carceral

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English[edit]

Etymology[edit]

Latin carcer (a prison) +‎ -al (of, pertaining to). Compare incarcerate.

Adjective[edit]

carceral (not comparable)

  1. Of or pertaining to prison
    • 2010 Bernard E. Harcourt, The Illusion of Free Markets
      Neoliberal penality and its earlier iterations have fertilized the carceral sphere.

Usage notes[edit]

Formal, especially academic term, not used in everyday speech,[1] where instead prison is used attributively, as in “the prison system”.

Related terms[edit]

Coordinate terms[edit]

References[edit]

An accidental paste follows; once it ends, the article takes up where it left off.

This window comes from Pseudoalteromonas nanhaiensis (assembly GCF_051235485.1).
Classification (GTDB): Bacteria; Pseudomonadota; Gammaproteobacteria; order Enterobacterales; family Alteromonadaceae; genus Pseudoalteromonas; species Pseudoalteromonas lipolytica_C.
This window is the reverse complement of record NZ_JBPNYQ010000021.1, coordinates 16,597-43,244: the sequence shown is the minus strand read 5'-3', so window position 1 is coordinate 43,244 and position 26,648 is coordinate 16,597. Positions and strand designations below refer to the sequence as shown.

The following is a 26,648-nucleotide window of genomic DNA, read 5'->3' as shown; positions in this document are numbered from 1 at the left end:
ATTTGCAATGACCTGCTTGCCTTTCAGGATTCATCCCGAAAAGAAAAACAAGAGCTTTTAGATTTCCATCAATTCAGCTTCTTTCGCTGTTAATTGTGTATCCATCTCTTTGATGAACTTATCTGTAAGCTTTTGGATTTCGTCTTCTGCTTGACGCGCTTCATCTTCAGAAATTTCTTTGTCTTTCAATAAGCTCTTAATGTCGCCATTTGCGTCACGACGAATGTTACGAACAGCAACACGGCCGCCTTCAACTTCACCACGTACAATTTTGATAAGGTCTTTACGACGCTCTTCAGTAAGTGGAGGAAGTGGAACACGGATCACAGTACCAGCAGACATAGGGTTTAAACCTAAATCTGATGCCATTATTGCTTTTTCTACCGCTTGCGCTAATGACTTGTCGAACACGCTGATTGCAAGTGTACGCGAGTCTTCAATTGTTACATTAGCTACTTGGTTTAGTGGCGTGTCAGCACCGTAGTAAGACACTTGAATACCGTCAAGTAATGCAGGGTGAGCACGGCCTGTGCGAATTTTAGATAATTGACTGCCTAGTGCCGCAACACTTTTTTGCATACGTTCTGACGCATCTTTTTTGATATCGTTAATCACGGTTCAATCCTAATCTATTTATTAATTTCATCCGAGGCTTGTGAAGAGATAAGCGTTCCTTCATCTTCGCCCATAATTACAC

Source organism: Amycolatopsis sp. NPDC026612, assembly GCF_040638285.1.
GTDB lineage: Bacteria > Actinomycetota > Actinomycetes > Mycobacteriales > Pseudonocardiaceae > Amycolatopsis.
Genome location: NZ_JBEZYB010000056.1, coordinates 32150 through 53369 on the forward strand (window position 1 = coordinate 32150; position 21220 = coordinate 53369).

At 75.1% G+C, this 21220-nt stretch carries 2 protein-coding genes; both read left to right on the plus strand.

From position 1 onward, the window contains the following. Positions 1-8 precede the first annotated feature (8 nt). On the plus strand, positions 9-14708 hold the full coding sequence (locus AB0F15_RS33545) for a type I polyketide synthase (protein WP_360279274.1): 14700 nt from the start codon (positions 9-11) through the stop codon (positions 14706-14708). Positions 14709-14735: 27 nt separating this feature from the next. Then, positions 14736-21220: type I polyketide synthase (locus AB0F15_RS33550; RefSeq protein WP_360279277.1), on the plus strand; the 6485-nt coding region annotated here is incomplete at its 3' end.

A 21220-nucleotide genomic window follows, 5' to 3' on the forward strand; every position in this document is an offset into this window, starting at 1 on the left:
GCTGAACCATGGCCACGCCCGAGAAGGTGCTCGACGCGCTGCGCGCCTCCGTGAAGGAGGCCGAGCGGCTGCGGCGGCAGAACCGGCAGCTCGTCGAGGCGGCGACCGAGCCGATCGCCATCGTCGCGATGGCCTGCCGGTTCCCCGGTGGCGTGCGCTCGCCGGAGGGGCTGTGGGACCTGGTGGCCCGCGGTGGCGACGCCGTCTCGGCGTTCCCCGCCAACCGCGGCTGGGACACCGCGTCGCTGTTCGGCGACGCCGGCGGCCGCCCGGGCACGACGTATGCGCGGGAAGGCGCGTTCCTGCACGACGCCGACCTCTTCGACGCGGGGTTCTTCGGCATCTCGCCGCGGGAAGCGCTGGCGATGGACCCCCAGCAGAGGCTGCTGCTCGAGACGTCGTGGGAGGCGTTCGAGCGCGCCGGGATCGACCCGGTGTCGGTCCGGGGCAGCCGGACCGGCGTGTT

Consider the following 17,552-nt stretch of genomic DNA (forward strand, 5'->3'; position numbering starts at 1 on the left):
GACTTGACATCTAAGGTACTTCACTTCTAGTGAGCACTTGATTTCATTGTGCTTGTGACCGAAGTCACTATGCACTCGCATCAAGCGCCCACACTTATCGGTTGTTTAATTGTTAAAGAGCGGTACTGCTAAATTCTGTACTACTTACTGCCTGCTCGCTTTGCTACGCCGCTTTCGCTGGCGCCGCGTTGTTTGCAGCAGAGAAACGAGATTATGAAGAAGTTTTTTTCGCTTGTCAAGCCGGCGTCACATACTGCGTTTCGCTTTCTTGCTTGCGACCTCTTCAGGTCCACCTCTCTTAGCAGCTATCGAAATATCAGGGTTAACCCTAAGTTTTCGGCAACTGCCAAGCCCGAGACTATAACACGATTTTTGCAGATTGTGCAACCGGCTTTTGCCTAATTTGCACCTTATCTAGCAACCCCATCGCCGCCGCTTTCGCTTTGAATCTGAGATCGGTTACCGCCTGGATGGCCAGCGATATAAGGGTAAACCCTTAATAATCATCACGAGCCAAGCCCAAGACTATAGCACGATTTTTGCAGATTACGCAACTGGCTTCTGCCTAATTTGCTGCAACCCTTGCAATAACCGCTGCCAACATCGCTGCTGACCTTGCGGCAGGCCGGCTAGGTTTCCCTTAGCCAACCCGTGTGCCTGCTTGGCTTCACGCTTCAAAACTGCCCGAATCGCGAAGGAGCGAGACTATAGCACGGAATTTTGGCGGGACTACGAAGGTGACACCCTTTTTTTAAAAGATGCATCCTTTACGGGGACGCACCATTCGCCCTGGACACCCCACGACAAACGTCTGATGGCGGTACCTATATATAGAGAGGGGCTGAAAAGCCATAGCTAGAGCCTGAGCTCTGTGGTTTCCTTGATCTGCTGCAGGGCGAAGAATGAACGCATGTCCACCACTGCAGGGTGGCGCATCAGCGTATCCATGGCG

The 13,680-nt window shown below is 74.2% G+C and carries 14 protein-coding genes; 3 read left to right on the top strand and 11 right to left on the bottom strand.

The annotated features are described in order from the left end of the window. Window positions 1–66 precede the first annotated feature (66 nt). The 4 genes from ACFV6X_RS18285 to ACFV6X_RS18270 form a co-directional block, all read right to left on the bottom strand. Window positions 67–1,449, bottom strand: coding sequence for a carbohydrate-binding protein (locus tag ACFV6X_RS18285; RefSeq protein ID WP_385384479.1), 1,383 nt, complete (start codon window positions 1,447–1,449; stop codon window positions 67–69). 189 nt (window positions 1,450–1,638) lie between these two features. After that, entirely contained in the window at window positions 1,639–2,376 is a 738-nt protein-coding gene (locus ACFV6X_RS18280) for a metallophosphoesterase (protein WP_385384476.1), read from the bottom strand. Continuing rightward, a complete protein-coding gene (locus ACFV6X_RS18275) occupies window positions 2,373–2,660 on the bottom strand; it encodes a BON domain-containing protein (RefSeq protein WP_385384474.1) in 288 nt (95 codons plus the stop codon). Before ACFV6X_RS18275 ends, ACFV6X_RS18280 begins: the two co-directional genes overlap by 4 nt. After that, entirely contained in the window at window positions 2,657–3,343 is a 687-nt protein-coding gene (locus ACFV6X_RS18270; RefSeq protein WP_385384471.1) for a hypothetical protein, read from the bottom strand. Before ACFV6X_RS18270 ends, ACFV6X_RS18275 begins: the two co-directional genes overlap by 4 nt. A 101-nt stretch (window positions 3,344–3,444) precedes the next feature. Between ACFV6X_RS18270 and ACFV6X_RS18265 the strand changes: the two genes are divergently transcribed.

1. ^ Price And Punishment, James Grant, Wall Street Journal, December 20, 2010.
    Relevant quote (indicating that carceral is uncommon) is:
    "Neoliberal penality and its earlier iterations have fertilized the carceral sphere." Mr. Harcourt writes in two languages. The first you have already recognized as a servicable kind of American. The second, just quoted, is the tongue indigenous to the race of college professors who inhabit Planet Tenure. One can tease out some meaning from this tribal patois, but only with application.